Many have suspected that unless President Obama makes immigration reform an executive order, it won’t happen in 2014 and this crisis will continue to swell. Even so, given that it’s an election year, candidates will take the opportunity to prove themselves within their political party. Unbelievably, Rep. Michele Bachmann (R-MN) still has a national voice and used it July 30 on the WallBuilders Live! show to suggest that unaccompanied alien children could be used for medical experimentation. Once again, the American public is witnessing the transformation of a genuine humanitarian crisis into political cannon fodder.

The political wrangling over the influx of undocumented children has elicited passionate feedback from different communities. In response to the House bill, Frank Sharry of America’s Voice said, “They have approved a package that would send Central American children who are fleeing murder and rape back to the violence they escaped.” Those with firsthand knowledge of the living conditions in such places are trying to help Americans understand illegal immigrants’ plight. For example, the Committee in Solidarity with the People of El Salvador hosted a webinar titled Salvadoran Migration Perspectives.

“Why now?” many in the webinar wondered about the increasing numbers of UACs crossing the border. The response from the organizers was an indictment of the United States for most of the societal problems plaguing Central American countries, particularly El Salvador. Their claims: deporting gang members has created violence in their communities; wars in the 1980s were bolstered by the United States, which caused economic instability; U.S. demand for illegal drugs adds to violence there; specialized court systems are modeled after the U.S. system, which has led to the unjust imprisonment of young people. The massive finger pointing from this committee was surprising and placed the heavy burden of responsibility on the United States to accept immigrant children with welcome arms.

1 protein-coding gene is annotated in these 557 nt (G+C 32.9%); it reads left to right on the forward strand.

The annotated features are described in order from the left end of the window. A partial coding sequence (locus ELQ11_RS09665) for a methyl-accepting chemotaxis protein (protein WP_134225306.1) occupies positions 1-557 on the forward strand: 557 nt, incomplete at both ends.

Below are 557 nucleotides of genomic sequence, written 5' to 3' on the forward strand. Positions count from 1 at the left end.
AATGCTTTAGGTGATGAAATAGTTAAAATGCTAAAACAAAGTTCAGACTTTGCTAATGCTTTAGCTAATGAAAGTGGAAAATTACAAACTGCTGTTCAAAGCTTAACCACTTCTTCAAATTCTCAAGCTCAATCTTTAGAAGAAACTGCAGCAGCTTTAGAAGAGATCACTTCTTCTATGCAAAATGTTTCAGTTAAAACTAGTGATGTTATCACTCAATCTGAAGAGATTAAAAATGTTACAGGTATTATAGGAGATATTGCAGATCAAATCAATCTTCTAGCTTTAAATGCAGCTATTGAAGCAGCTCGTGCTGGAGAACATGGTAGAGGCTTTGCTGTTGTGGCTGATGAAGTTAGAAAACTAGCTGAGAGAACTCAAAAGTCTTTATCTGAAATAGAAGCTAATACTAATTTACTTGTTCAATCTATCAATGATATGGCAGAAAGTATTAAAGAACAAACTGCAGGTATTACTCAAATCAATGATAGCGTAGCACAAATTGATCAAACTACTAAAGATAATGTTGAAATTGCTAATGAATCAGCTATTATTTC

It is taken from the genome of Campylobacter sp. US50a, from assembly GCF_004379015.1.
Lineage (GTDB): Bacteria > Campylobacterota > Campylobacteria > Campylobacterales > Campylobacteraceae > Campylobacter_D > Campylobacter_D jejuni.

The majority of Americans don’t agree. Communities and local government officials have publicly refused to accept any undocumented children and some have scheduled protests to promote their position. In a recent Reuters poll, 76 percent said undocumented immigrants threaten traditional U.S. beliefs and customs and 63 percent said immigrants place a burden on the economy.

Per usual, this newly politicized issue has entered the realm of theological interpretation, as people on all sides of the immigration issue insert religion into their solution to the crisis. The American Family Association’s Bryan Fischer stated: “What we learn from the Bible is that borders are God’s idea, and that such borders are to be respected. They are not to be crossed without permission.” California Governor Jerry Brown referred to the influx of undocumented immigrants as a “religious call of all religions to welcome the stranger.” House Minority Leader Nancy Pelosi (D-CA) even compared undocumented children to Moses and Jesus.

Organized humanists have responded to the issue in a practical way, viewing it as a human crisis rather than a political or religious battle. Humanist beliefs, defined by the Oxford Dictionary, “stress the potential value and goodness of human beings, emphasize common human needs, and seek solely rational ways of solving human problems.” And so leaders in nonreligious communities have banded together to speak out against the crisis and to condemn the nativist attacks against undocumented immigrants. More significantly, the American Humanist Association has partnered with Foundation Beyond Belief, the nation’s largest humanist charity organization, to raise funds for the legal representation of child refugees fleeing to the United States.

The undocumented men, women, and children reaching the U.S. border are tired, poor, and homeless. Living up to the words engraved on the Statue of Liberty—to lift a lamp by our golden door—is an immense challenge and one that Americans, and certainly humanists, simply can’t ignore.